Family Assumptions

by Jill Francis on August 3rd, 2015

Family assumptions....we all have them.  They come from living with and interacting with family members throughout a lifetime.  They come from what my brother likes to call, "family muscle memory".  We assume certain family members will respond certain ways in certain situations.  We assume our spouses will behave, our children will behave (mostly) and our parents will be with us a long, long time.  We also tend to assume our fathers will pass away before our mothers because "that's the norm".

And we make plans around those assumptions.  Take my friend for example.  Her mother called me a couple of weeks ago and left me a very disturbing voice mail.  In it, she said the issues her family was having were all a result of her deceitful lifestyle, that her life had been a lie and it was now time to confess.  She continued the message with attempts to quote a favorite speaker of hers and the message trailed off into incoherent mumbling and finally ended.  I knew something was wrong and called her daughter.  Hours later, Mrs. L's daughter called me back and said her mom had "flipped".  Now it's a matter of running tests and labeling what happened and how to proceed.

Here's the problem:  in Mrs. L's family, Mrs. L was the caregiver of Mr. L.  He was the one with medical issues, the one who would try to sneak the car, the one who had almost died twice already,  the one everyone assumed  would die first.  When that happened, the plan was for the mother to move in with the daughter's family.  It was a good plan but it was a plan based upon the Caregiver being lucid and capable of providing care.    That is no longer the case.  In 30-40% of cases, the Caregiver passes away first (it can be even higher if they are caring for an Alzheimer's or dementia patient).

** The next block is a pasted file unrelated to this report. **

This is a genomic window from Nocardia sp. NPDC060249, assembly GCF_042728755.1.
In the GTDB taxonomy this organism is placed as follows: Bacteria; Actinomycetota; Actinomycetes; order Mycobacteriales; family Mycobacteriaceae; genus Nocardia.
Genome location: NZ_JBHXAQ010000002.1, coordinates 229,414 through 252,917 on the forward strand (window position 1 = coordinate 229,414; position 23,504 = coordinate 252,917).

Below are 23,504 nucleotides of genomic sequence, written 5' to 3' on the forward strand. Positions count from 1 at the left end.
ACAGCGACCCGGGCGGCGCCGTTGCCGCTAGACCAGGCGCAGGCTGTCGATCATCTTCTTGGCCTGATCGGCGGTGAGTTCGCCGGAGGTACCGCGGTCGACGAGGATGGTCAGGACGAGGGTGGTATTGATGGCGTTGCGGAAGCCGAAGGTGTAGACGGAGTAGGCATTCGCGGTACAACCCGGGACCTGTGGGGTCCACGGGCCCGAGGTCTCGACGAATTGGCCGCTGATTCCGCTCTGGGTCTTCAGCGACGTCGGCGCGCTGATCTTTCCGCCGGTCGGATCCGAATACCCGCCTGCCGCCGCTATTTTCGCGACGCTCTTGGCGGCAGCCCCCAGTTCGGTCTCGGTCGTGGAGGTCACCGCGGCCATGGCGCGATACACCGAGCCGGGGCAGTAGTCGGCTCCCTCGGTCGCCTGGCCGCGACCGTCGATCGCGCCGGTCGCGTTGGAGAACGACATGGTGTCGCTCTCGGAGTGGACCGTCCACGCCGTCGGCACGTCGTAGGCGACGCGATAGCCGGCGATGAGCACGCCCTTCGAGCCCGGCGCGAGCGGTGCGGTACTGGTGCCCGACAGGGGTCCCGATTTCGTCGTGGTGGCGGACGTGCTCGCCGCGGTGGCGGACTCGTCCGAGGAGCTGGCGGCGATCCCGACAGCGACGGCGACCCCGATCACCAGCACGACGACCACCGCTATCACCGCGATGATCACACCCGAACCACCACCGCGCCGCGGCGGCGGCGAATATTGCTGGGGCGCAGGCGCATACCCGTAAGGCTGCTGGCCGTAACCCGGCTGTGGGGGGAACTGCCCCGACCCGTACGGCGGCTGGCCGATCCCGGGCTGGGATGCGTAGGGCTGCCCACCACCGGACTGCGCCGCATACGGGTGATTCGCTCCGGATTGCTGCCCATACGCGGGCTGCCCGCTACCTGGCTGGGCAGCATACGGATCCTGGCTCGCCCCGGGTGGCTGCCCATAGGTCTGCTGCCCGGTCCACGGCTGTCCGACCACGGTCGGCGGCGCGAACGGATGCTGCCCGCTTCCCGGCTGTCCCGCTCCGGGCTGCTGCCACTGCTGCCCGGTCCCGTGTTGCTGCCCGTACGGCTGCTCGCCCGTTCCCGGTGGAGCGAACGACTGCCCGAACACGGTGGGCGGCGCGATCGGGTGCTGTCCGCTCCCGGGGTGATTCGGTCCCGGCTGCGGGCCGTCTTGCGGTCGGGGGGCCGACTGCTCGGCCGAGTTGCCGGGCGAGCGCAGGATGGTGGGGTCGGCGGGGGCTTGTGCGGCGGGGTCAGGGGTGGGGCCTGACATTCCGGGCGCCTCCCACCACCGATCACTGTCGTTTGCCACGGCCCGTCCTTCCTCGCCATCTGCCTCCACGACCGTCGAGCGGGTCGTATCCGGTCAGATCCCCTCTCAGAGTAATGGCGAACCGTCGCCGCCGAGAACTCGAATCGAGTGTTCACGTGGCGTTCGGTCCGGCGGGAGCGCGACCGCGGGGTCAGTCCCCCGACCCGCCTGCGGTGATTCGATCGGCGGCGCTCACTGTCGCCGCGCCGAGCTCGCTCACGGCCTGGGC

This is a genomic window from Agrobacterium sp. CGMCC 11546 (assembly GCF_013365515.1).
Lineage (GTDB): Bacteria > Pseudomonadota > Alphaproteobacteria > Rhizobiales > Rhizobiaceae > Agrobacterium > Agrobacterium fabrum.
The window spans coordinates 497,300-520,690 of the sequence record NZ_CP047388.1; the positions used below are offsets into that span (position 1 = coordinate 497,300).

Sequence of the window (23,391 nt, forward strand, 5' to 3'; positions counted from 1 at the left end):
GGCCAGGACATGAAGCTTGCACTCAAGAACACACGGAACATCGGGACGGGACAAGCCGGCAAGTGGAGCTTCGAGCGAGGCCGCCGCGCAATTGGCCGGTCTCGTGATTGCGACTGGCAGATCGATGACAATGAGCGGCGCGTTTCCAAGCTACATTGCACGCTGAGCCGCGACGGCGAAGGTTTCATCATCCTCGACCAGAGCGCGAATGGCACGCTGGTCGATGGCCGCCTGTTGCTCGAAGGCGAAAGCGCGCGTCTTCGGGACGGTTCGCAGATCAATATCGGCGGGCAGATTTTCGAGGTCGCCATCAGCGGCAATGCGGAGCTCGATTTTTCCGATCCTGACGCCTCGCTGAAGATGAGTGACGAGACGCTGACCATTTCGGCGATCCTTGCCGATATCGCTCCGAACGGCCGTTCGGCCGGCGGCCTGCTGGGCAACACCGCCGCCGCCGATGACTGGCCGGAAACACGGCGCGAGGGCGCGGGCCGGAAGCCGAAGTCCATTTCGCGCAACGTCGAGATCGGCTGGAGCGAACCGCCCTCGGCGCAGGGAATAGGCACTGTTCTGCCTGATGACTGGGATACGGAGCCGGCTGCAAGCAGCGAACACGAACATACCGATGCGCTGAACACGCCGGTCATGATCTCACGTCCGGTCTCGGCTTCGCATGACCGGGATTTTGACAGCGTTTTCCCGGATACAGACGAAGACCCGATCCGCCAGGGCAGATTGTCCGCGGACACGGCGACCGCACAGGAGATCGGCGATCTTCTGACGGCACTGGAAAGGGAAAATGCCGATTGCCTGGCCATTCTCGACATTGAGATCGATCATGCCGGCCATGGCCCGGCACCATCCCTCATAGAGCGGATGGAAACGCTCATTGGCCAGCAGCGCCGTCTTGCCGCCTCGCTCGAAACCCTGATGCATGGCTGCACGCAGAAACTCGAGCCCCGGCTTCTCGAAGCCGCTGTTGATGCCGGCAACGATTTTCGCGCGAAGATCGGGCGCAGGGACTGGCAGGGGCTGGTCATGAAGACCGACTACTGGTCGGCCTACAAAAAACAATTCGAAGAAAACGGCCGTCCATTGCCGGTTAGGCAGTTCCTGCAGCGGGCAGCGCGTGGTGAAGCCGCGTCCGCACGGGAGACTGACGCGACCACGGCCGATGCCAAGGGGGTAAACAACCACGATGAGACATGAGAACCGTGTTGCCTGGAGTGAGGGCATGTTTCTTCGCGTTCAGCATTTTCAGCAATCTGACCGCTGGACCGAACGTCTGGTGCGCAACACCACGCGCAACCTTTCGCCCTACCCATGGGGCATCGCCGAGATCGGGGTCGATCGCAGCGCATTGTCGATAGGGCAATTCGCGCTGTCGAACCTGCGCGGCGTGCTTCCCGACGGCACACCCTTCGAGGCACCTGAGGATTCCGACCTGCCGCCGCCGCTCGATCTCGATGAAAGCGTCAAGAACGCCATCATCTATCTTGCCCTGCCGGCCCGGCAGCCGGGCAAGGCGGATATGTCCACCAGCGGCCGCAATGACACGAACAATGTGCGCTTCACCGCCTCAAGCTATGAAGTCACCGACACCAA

Fortunately, before Mrs. L lost her wits, she made sure her daughter was a LEGAL part of their life, so the daughter has the ability to speak with the family attorney, doctors and whomever she needs, in order to take care of her parents.  Unfortunately, their best laid plans are all up in smoke...but at least they had some, at least they had a place to start.

If you've spoken with your parents and made end-of-life plans, good for you!  BUT, don't assume they'll happen according to plan.  It's good to have a plan B.  Or C.   Or D....because LIFE doesn't care about your family assumptions.  

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